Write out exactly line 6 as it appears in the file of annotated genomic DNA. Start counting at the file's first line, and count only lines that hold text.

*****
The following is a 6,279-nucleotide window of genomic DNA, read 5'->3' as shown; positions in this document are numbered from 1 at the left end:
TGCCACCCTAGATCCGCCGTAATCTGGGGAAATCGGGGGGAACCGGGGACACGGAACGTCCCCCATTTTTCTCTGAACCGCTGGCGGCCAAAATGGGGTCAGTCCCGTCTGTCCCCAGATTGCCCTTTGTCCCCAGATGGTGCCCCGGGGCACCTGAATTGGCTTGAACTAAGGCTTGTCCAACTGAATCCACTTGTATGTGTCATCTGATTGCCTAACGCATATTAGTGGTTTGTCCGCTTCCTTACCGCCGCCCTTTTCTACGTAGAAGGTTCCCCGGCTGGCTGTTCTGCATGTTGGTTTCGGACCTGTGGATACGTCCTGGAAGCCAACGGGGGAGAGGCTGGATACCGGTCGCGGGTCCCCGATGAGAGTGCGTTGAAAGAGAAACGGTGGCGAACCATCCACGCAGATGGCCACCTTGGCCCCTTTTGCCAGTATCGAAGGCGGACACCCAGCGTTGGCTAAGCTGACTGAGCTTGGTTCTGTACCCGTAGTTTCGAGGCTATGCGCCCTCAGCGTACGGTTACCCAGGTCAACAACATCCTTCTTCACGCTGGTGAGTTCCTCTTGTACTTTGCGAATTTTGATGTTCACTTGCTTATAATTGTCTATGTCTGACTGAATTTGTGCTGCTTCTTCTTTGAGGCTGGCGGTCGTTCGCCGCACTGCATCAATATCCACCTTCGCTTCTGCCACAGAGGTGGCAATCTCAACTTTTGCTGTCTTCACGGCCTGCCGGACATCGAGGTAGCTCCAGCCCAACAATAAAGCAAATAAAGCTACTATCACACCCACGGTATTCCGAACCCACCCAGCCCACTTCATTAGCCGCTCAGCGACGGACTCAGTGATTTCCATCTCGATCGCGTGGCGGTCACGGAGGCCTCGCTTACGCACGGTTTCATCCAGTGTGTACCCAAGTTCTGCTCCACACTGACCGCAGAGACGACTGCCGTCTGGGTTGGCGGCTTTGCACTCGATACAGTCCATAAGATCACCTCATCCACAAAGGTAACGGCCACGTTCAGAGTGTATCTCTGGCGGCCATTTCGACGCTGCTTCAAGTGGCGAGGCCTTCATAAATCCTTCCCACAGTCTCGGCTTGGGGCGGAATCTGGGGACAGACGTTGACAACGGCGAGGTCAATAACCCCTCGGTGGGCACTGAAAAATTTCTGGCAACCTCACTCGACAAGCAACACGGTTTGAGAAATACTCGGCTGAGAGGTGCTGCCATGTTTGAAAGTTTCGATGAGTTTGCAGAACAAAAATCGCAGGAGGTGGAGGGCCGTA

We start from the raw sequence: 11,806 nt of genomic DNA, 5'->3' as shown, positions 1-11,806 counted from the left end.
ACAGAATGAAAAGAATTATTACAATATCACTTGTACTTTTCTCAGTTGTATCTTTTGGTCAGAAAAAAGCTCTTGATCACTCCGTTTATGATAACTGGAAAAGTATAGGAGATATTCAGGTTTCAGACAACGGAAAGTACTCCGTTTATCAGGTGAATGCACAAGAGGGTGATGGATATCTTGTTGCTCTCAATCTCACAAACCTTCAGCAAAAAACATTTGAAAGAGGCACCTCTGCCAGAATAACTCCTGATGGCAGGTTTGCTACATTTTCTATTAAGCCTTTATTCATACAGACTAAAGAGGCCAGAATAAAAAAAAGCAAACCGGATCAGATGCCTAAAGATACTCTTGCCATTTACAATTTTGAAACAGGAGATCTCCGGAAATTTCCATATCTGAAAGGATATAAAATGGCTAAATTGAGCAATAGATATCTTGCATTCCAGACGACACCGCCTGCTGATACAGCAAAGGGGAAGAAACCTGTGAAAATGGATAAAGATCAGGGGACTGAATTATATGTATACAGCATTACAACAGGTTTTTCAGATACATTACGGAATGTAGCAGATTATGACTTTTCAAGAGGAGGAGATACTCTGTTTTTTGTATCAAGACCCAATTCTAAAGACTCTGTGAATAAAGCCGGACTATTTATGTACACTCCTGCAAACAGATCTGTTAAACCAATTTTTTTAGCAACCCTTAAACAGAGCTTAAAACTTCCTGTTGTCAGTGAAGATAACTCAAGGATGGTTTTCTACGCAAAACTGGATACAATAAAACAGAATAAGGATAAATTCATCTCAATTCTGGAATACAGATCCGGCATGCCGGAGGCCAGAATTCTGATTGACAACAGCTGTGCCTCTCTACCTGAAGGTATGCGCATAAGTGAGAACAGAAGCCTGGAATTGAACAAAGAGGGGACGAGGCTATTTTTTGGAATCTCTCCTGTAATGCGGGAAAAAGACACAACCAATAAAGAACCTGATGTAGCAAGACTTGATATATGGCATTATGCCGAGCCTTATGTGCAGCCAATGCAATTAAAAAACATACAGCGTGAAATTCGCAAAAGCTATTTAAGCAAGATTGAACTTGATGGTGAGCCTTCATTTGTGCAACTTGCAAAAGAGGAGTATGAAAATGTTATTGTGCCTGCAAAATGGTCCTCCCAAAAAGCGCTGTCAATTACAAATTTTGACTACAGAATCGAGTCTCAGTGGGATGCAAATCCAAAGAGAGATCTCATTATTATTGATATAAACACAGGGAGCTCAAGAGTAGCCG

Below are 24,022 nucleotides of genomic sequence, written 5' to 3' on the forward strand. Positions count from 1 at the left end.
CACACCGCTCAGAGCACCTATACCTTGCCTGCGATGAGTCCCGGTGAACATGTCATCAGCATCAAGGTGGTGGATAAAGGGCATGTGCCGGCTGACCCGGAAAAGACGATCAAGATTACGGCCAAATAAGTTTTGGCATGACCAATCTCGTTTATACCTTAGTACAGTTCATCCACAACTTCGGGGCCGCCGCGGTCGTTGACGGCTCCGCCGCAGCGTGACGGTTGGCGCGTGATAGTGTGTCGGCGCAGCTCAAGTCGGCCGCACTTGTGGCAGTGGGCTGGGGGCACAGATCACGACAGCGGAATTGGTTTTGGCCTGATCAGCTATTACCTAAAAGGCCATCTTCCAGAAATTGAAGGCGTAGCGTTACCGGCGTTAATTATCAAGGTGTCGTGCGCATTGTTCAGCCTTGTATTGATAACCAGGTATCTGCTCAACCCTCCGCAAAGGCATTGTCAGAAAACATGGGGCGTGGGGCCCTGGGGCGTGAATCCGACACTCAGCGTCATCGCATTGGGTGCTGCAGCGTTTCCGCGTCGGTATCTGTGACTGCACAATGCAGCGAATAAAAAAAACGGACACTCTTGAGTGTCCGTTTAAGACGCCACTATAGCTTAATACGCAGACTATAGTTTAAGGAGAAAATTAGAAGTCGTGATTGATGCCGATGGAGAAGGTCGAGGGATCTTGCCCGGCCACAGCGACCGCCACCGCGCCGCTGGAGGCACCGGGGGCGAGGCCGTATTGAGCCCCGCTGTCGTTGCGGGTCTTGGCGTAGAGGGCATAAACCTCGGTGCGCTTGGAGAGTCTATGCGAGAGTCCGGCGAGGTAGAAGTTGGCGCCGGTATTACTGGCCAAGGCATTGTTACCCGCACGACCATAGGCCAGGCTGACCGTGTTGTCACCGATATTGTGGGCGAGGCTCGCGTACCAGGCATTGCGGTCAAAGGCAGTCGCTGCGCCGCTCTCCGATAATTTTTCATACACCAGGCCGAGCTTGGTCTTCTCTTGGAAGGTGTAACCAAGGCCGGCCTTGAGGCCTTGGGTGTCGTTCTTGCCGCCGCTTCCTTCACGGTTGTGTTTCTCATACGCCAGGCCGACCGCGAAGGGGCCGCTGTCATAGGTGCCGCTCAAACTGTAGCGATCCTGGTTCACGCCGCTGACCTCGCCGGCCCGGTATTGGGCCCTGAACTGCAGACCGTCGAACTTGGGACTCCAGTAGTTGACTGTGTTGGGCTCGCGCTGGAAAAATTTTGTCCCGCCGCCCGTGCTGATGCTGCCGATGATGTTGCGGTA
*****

CACACCGCTCAGAGCACCTATACCTTGCCTGCGATGAGTCCCGGTGAACATGTCATCAGCATCAAGGTGGTGGATAAAGGGCATGTGCCGGCTGACCCGGAAAAGACGATCAAGATTACGGCCAAATAAGTTTTGGCATGACCAATCTCGTTTATACCTTAGTACAGTTCATCCACAACTTCGGGGCCGCCGCGGTCGTTGACGGCTCCGCCGCAGCGTGACGGTTGGCGCGTGATAGTGTGTCGGCGCAGCTCAAGTCGGCCGCACTTGTGGCAGTGGGCTGGGGGCACAGATCACGACAGCGGAATTGGTTTTGGCCTGATCAGCTATTACCTAAAAGGCCATCTTCCAGAAATTGAAGGCGTAGCGTTACCGGCGTTAATTATCAAGGTGTCGTGCGCATTGTTCAGCCTTGTATTGATAACCAGGTATCTGCTCAACCCTCCGCAAAGGCATTGTCAGAAAACATGGGGCGTGGGGCCCTGGGGCGTGAATCCGACACTCAGCGTCATCGCATTGGGTGCTGCAGCGTTTCCGCGTCGGTATCTGTGACTGCACAATGCAGCGAATAAAAAAAACGGACACTCTTGAGTGTCCGTTTAAGACGCCACTATAGCTTAATACGCAGACTATAGTTTAAGGAGAAAATTAGAAGTCGTGATTGATGCCGATGGAGAAGGTCGAGGGATCTTGCCCGGCCACAGCGACCGCCACCGCGCCGCTGGAGGCACCGGGGGCGAGGCCGTATTGAGCCCCGCTGTCGTTGCGGGTCTTGGCGTAGAGGGCATAAACCTCGGTGCGCTTGGAGAGTCTATGCGAGAGTCCGGCGAGGTAGAAGTTGGCGCCGGTATTACTGGCCAAGGCATTGTTACCCGCACGACCATAGGCCAGGCTGACCGTGTTGTCACCGATATTGTGGGCGAGGCTCGCGTACCAGGCATTGCGGTCAAAGGCAGTCGCTGCGCCGCTCTCCGATAATTTTTCATACACCAGGCCGAGCTTGGTCTTCTCTTGGAAGGTGTAACCAAGGCCGGCCTTGAGGCCTTGGGTGTCGTTCTTGCCGCCGCTTCCTTCACGGTTGTGTTTCTCATACGCCAGGCCGACCGCGAAGGGGCCGCTGTCATAGGTGCCGCTCAAACTGTAGCGATCCTGGTTCACGCCGCTGACCTCGCCGGCCCGGTATTGGGCCCTGAACTGCAGACCGTCGAACTTGGGACTCCAGTAGTTGACTGTGTTGGGCTCGCGCTGGAAAAATTTTGTCCCGCCGCCCGTGCTGATGCTGCCGATGATGTTGCGGTA